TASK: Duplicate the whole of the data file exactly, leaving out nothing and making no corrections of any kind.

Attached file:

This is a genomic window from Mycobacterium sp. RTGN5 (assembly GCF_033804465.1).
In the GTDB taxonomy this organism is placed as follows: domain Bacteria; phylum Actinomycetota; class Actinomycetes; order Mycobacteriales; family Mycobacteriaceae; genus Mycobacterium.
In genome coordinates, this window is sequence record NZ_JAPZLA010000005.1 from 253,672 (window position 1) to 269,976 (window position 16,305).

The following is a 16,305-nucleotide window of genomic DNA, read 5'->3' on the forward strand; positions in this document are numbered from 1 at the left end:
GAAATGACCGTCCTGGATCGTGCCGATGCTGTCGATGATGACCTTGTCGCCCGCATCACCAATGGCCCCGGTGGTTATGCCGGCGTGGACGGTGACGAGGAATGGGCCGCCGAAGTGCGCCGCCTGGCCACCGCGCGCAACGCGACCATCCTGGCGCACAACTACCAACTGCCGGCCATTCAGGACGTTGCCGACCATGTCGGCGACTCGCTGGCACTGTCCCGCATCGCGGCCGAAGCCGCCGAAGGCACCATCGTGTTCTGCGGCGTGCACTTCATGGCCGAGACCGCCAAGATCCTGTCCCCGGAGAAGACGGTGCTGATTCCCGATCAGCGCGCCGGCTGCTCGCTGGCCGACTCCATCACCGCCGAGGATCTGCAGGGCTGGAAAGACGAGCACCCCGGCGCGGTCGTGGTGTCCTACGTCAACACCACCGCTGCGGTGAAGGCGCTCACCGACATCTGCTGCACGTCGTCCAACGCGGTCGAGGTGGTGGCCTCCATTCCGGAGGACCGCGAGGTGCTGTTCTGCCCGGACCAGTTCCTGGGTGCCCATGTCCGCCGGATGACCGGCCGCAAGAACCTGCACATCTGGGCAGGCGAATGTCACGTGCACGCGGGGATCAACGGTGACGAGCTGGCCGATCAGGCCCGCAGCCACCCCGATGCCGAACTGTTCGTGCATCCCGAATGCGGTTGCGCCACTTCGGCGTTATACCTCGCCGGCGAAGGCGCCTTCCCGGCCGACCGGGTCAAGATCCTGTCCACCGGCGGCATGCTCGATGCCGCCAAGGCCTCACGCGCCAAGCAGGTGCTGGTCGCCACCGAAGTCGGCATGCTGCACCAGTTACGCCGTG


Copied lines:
This is a genomic window from Mycobacterium sp. RTGN5 (assembly GCF_033804465.1).
In the GTDB taxonomy this organism is placed as follows: domain Bacteria; phylum Actinomycetota; class Actinomycetes; order Mycobacteriales; family Mycobacteriaceae; genus Mycobacterium.
In genome coordinates, this window is sequence record NZ_JAPZLA010000005.1 from 253,672 (window position 1) to 269,976 (window position 16,305).

The following is a 16,305-nucleotide window of genomic DNA, read 5'->3' on the forward strand; positions in this document are numbered from 1 at the left end:
GAAATGACCGTCCTGGATCGTGCCGATGCTGTCGATGATGACCTTGTCGCCCGCATCACCAATGGCCCCGGTGGTTATGCCGGCGTGGACGGTGACGAGGAATGGGCCGCCGAAGTGCGCCGCCTGGCCACCGCGCGCAACGCGACCATCCTGGCGCACAACTACCAACTGCCGGCCATTCAGGACGTTGCCGACCATGTCGGCGACTCGCTGGCACTGTCCCGCATCGCGGCCGAAGCCGCCGAAGGCACCATCGTGTTCTGCGGCGTGCACTTCATGGCCGAGACCGCCAAGATCCTGTCCCCGGAGAAGACGGTGCTGATTCCCGATCAGCGCGCCGGCTGCTCGCTGGCCGACTCCATCACCGCCGAGGATCTGCAGGGCTGGAAAGACGAGCACCCCGGCGCGGTCGTGGTGTCCTACGTCAACACCACCGCTGCGGTGAAGGCGCTCACCGACATCTGCTGCACGTCGTCCAACGCGGTCGAGGTGGTGGCCTCCATTCCGGAGGACCGCGAGGTGCTGTTCTGCCCGGACCAGTTCCTGGGTGCCCATGTCCGCCGGATGACCGGCCGCAAGAACCTGCACATCTGGGCAGGCGAATGTCACGTGCACGCGGGGATCAACGGTGACGAGCTGGCCGATCAGGCCCGCAGCCACCCCGATGCCGAACTGTTCGTGCATCCCGAATGCGGTTGCGCCACTTCGGCGTTATACCTCGCCGGCGAAGGCGCCTTCCCGGCCGACCGGGTCAAGATCCTGTCCACCGGCGGCATGCTCGATGCCGCCAAGGCCTCACGCGCCAAGCAGGTGCTGGTCGCCACCGAAGTCGGCATGCTGCACCAGTTACGCCGTG